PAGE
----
8 Dec 2015

A problem that must be solved with a greedy algorithm is usually a very difficult one.

For this problem, it turns out that we can devise a greedy algorithm to solve it. However, a greedy algorithm only solves a specific situation, where we know the number of criminals in the house at the beginning.

However, we can use a binary search to find the minimum number of criminals in the house at the beginning.

There are many axioms to prove:

**Axiom: If the starting number of criminals is X yields a valid result, then Y > X always yields a valid result.**

Because adding more people can't possibly make the situation invalid. It's just more people in the house at the end.

**Axiom: If we have E0, then we will assign the criminal X who will exit the earliest (with no EX in between).**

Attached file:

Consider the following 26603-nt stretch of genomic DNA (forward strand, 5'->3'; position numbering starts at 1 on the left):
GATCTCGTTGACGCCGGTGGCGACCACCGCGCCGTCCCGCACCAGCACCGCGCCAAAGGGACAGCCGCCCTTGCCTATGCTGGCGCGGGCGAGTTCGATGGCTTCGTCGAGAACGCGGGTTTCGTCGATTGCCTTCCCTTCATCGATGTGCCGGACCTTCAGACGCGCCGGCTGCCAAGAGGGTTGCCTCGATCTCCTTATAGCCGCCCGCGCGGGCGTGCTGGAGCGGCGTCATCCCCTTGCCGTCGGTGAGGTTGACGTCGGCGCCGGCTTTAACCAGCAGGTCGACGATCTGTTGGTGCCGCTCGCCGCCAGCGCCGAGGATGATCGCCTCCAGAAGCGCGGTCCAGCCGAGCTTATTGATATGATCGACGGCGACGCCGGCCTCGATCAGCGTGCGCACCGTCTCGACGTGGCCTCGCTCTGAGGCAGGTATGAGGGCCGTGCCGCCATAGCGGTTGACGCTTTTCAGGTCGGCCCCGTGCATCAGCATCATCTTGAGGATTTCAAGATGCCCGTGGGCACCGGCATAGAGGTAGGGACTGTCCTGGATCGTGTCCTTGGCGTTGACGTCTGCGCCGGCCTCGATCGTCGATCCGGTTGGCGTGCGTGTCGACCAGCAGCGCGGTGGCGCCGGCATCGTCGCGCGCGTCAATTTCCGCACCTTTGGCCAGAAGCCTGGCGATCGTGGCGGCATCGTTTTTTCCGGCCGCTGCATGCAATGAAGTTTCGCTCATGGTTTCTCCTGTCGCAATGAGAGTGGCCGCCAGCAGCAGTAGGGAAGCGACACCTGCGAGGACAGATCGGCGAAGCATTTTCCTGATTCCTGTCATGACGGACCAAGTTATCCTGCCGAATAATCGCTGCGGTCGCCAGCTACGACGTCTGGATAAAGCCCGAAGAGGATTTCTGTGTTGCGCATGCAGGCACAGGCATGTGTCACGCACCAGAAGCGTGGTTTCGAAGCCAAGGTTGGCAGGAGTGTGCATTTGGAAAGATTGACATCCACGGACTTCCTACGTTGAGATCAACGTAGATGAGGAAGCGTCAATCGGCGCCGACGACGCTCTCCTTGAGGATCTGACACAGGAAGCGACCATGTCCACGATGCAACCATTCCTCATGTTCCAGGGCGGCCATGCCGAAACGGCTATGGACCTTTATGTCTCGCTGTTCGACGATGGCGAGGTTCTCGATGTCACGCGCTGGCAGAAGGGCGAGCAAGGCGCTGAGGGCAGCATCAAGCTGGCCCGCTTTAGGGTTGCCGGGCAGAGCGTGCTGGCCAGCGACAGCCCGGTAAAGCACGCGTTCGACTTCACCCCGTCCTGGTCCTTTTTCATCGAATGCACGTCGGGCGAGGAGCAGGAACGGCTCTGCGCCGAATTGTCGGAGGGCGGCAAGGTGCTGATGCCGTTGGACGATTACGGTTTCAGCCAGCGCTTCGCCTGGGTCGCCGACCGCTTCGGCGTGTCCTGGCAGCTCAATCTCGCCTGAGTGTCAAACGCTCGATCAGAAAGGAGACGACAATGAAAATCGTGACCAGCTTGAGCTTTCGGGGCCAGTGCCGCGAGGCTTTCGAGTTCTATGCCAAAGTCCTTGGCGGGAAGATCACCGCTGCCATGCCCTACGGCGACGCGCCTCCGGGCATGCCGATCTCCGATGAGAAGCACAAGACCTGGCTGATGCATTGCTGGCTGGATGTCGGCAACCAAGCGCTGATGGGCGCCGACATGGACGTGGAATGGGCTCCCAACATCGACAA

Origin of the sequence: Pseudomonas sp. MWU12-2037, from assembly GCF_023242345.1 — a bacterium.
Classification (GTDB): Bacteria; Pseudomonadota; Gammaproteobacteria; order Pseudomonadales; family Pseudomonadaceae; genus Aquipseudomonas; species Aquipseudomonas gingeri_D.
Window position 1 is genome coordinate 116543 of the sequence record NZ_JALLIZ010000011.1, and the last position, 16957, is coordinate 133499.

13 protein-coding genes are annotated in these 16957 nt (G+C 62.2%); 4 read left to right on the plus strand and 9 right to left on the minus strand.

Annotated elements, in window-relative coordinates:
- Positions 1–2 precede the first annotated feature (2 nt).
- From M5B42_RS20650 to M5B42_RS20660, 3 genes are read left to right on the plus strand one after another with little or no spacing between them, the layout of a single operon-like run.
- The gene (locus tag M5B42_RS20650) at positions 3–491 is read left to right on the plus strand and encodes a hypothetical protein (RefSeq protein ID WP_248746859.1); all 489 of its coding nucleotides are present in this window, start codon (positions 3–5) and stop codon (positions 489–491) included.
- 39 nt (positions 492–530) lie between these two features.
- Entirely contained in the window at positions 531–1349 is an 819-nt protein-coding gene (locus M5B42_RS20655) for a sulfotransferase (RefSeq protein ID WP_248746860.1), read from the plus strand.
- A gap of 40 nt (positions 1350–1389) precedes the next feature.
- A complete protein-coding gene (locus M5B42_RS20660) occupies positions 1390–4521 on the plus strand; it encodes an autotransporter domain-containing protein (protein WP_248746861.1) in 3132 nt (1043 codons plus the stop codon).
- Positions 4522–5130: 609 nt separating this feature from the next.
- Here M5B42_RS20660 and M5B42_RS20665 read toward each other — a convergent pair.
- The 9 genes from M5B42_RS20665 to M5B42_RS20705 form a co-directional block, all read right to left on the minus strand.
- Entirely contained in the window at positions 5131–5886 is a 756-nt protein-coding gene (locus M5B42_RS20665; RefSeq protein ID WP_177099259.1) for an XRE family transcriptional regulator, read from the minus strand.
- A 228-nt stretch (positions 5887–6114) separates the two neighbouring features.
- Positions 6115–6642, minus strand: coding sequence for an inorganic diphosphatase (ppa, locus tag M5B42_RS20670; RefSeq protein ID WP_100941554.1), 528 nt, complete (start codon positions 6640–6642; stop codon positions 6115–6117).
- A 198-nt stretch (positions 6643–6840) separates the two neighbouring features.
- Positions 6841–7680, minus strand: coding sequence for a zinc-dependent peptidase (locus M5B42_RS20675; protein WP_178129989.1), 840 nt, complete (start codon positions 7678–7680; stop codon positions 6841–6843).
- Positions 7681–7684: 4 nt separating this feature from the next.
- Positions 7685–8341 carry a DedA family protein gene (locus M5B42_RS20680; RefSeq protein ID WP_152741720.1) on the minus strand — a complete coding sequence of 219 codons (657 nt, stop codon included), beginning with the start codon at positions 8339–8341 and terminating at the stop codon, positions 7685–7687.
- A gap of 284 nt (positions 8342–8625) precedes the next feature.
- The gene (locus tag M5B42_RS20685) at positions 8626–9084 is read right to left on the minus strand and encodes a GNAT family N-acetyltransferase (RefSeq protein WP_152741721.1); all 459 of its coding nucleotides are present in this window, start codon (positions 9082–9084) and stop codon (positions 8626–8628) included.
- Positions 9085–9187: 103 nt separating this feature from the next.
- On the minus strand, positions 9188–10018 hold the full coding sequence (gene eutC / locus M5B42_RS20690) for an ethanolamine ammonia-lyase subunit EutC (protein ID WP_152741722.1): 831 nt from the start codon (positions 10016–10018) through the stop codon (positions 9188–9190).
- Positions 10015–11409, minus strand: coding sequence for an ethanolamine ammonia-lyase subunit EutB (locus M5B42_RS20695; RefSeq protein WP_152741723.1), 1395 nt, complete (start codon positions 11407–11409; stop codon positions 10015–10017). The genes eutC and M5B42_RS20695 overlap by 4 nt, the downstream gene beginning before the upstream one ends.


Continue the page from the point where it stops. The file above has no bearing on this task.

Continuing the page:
We can prove that by proving it is always worse to exit later. For example:

E0 … L1 … L2 — we can choose either L1 or L2. it doesn't matter E0 … E0 … L1 … L2 — we can choose either L1 or L2. It doesn't matter. Because we can always swap the 2 E0. E0 … L1 … E0 … L2 — we have to choose L1

The best thing to do is choosing L1.

**Axiom: If we have E0, and every leave has an enter, then we assign a new person to E0.**

We can prove that it doesn't matter…

E0 … E2 … L2 — we have to assign a new person E0 … L0 … E2 … L2 — we can either assign a new person or assign 2.

We do the same thing for L0. It might be a bit tricky.

And that's it.